DALLAS — Entertainers know when they have an audience in their hands.
DeMarco Murray had 96,009 people in his hands with 12:54 remaining. The senior from Las Vegas took a simple run and turned it into a solo dance routine. On his way to a 20-yard touchdown, Murray tip-toed along the sideline, carefully not stepping out of bounds. All at once he silenced half of the Cotton Bowl while sending the other half into hysterics.
The score ended up being the difference in a 28-20 Oklahoma victory over Red River rival Texas on Saturday. But it was just another play Murray can add to his growing list of spectacular moments.
“He just goes out there and he performs,” OU tackle Eric Mensik said. “He’s a performer and he knows how to do it. And he does it really well. I am glad that he is on our team. I really am.”
Murray ended his final game against the Longhorns with 115 yards and two touchdowns on 25 carries. He also collected four receptions for 31 yards, coming up with numerous big plays that kept the Sooners moving.
“That’s something we expect out of DeMarco,” freshman Kenny Stills said. “We know he’s going to come out and play as hard as he can. Just because he had a down week last week, that doesn’t mean he isn’t going to come out this week and play as hard as he can.”
While his teammates have no problem talking about Murray’s stellar performance, he’d rather discuss how his night would not have been possible without the offensive line.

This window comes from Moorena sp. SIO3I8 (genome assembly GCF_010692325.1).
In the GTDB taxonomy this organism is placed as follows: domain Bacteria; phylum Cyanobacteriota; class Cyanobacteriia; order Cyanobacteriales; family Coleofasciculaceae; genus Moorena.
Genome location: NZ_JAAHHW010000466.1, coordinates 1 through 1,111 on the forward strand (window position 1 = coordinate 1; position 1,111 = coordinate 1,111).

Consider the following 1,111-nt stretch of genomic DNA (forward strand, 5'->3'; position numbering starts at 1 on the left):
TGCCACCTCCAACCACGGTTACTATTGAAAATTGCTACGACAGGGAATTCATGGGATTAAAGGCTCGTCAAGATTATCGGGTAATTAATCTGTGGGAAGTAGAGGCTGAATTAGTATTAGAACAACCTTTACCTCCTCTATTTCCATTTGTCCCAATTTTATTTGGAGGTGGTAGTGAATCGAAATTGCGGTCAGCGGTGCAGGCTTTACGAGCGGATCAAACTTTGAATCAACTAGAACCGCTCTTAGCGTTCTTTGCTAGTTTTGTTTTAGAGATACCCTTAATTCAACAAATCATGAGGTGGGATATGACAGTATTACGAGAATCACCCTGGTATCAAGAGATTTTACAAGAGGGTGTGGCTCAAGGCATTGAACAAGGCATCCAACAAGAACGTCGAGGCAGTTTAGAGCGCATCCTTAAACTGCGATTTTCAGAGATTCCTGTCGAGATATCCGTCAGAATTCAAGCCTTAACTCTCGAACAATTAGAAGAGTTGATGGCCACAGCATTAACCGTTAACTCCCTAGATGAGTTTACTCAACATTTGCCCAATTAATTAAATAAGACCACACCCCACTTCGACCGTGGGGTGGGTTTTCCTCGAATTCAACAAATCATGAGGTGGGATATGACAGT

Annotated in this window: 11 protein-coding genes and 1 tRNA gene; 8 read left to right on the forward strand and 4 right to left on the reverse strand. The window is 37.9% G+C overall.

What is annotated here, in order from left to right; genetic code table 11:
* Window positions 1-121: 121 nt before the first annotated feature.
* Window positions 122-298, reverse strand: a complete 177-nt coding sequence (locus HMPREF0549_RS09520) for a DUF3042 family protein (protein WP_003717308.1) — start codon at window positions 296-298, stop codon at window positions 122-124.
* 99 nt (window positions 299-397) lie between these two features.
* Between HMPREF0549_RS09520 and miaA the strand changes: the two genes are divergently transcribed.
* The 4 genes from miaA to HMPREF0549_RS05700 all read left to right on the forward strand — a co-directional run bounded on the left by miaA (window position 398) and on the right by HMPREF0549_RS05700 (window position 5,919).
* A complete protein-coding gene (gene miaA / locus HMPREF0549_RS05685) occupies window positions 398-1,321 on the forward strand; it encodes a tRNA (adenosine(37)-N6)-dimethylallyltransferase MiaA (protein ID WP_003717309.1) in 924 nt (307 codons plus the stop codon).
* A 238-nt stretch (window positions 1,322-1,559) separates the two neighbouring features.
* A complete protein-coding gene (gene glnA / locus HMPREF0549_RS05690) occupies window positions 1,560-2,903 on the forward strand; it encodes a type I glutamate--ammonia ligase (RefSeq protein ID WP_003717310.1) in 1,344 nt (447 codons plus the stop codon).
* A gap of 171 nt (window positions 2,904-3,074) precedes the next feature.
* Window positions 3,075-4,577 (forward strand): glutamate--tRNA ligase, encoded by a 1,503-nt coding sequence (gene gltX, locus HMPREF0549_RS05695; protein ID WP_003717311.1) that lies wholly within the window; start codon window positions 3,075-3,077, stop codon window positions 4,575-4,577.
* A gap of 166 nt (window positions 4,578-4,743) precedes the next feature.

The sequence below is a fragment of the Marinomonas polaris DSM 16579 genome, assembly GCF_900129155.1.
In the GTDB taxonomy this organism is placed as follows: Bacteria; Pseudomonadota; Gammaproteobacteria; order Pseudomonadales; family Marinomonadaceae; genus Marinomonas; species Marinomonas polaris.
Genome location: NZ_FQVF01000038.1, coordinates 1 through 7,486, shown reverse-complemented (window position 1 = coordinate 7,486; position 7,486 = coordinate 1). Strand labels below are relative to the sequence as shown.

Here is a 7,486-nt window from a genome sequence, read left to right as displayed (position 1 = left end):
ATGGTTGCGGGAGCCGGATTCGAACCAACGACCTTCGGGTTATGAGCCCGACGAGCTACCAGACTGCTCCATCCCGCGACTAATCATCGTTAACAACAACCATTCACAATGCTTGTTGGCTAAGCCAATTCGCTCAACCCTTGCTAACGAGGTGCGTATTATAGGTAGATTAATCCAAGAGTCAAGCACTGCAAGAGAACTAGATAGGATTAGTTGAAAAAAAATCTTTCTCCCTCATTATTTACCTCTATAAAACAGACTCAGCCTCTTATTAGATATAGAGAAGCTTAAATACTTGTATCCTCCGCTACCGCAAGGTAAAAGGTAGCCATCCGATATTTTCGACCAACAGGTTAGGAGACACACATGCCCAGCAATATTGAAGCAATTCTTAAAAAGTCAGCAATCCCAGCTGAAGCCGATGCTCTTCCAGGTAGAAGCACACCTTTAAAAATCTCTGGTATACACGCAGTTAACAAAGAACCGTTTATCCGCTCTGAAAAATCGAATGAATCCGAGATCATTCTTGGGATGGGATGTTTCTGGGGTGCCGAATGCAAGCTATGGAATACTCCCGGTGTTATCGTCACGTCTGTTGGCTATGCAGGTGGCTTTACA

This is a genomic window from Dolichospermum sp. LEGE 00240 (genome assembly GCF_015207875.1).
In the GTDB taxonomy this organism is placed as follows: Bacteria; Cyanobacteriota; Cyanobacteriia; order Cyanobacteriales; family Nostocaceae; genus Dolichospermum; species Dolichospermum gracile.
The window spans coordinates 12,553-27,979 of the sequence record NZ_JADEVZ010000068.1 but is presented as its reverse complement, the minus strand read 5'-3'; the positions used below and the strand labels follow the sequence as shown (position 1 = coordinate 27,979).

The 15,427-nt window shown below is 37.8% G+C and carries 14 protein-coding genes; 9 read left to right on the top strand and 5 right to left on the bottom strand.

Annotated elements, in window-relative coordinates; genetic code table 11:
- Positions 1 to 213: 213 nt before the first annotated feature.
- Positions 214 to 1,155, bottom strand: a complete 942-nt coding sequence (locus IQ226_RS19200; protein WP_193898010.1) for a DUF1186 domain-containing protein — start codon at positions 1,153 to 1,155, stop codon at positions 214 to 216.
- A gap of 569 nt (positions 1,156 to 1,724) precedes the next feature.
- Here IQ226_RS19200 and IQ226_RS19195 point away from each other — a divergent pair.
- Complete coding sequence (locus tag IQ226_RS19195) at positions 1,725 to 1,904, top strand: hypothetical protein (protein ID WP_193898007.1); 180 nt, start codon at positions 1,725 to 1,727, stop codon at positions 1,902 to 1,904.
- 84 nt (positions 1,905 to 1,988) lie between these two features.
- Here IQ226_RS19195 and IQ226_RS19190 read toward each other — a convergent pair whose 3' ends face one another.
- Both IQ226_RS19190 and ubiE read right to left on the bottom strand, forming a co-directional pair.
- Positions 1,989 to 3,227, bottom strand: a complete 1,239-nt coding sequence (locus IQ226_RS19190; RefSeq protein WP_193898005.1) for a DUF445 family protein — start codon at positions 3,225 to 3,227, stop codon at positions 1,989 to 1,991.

“I thought that the O-line did a great job,” Murray said. “Blocking all day for me and Mossis (Madu). We watched a lot of film on these guys. We knew we had to run the ball. We knew if we get to the secondary, then Mossis and I could create some plays.”
For much of the week leading up to the game, the talk was that Murray would have to have a good game if the Sooners were going to get past Texas. The past two seasons, the Longhorns made the Sooners one dimensional.
Offensive coordinator Kevin Wilson decided to put the game on the shoulders of Murray and the men up front.
“We practiced hard all week long,” Mensik said. “We focused on the run game and the stats that the coaches were showing us. The last 10 years, the team who ran the ball and was able to protect the ball, won the game. And the same was true today.”
Murray is now ninth on the Sooners’ all-time rushing list with 3,022 yards and tied for third with 44 career rushing touchdowns.
Murray was more impressed with the trust the coaching staff had in him to get the job done. Even when it looked like Texas had his number, the coaches kept turning to him.
“It was great,” Murray said. “Coach Wilson trusted us with a run game. He told us we’re going to run the ball and we’re going to do it well. That’s how it is. There is a one-yard, two-yard gain. A three-yard or four-yard gain. Then, the next thing you know, there is a 20-25 yard gain.”
Even though this is Still’s first season and wasn’t around when Murray ran for 128 against the Longhorns in 2007, he has seen all of his teammates’ games. After Saturday’s outing, he said there is no comparison.
“I’ve watched plenty of tape on DeMarco for the last few years,” Stills said. “That is as good as he has ever looked. He went out there and took care of business.”
Michael Kinney 366-3537 email@example.com